The Dictionary Of Photography

A True Historic Record Of The Art & Practice Of Photography 100 Years Ago.

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Stannotype                                                        Stereoscope
of stand-development, because the proportion of water is much larger. The water should be allowed to cool completely before use. It is convenient to keep a stock of boiled water in the stopped half-gallon bottles sold as " Winchester Quarts "; the bottles being filled quite up to the stopper.
Temperature is an important factor in stand-development, and when the dark-room is in a cold part of the house it is often convenient to bring the stand-bath into a warm room ; it being, of course, suitably protected against light. A carefully made case of sheet metal is a convenient protection.
Stannotype. A modification of Woodbury type {q.v.).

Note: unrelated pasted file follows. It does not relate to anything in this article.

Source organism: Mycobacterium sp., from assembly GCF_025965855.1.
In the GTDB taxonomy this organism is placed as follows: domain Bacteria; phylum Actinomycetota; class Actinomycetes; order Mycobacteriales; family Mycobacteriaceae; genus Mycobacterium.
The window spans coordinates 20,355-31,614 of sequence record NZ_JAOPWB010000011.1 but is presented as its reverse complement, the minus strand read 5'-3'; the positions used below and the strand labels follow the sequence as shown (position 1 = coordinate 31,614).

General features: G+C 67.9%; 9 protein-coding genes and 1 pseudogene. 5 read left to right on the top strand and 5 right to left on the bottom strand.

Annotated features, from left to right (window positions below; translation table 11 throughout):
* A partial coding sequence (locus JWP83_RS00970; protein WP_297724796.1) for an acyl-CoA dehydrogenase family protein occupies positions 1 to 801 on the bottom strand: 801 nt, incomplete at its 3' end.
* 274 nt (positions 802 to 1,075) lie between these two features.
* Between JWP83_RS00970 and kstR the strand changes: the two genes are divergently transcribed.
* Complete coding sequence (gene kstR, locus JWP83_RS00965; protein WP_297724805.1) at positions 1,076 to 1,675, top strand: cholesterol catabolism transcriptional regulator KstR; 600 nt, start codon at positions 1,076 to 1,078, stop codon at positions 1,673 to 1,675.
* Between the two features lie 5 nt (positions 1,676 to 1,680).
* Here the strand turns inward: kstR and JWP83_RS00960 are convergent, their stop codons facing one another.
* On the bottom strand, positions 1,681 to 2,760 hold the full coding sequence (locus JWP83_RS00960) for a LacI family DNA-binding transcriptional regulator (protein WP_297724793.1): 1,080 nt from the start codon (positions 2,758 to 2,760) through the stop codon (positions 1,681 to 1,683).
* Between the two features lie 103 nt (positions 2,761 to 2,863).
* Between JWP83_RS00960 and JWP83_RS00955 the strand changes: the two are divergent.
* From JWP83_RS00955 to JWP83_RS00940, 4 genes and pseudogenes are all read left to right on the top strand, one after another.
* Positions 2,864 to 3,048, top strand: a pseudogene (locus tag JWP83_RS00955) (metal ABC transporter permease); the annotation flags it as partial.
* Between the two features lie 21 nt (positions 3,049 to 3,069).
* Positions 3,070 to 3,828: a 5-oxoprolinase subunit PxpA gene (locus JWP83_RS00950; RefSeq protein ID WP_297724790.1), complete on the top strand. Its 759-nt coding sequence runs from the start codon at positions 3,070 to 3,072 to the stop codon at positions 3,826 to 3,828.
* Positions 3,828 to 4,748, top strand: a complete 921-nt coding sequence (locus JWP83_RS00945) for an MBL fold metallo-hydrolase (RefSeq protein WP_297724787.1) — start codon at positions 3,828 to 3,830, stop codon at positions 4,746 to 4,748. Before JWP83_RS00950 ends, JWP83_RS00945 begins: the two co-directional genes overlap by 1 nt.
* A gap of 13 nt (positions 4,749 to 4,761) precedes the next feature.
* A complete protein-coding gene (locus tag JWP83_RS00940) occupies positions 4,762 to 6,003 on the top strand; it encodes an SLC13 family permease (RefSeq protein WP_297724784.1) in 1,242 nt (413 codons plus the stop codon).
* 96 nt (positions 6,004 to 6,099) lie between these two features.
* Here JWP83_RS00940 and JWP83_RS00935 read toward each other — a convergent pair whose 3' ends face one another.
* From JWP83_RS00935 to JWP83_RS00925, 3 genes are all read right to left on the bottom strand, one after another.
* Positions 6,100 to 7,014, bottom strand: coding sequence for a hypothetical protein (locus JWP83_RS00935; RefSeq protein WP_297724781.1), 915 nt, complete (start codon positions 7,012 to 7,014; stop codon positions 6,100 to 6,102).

Stenopaic Photographyin sense of a narrow way).
Synonymous with Pinhole Photography {q.v.).
Stereograph. Mr. S. Gill's Stereograph is an old but very useful device for occasionally obtaining a stereoscopic subject, with any camera and lens of half-plate size or larger, and this without any alteration to the camera (see Journal of the Photo-graphic Society, March 22nd, 1858, p. 186). Two pieces of good quality looking-glass, five or six inches square, are hinged to-gether so as to open and close like a book. This double mirror is now set up at a suitable distance from the camera (say about eighteen inches more or less as the case may be), so that each mirror reflects one aspect of the subject, and these aspects come into correct position on the ground glass. The adjustment is a little troublesome, but if several stereograms have to be made, a special stage or platform can be constructed. The same prin-ciple can be applied to the making of many small portraits on one plate, as in the case of the so-called stamp portraits.
StereoscopeI look at). This
instrument, which affords the best illustration of the nature of binocular vision, is largely dependent on photography for fur-nishing pictures possessing the required accuracy of drawing. A twin-lens camera is perhaps the most convenient for producing stereoscopic views, and is an essential when instantaneous pic-tures are required. For subjects which are not liable to move any camera may be used, the two elements of the stereogram being taken at a distance apart which may vary from a few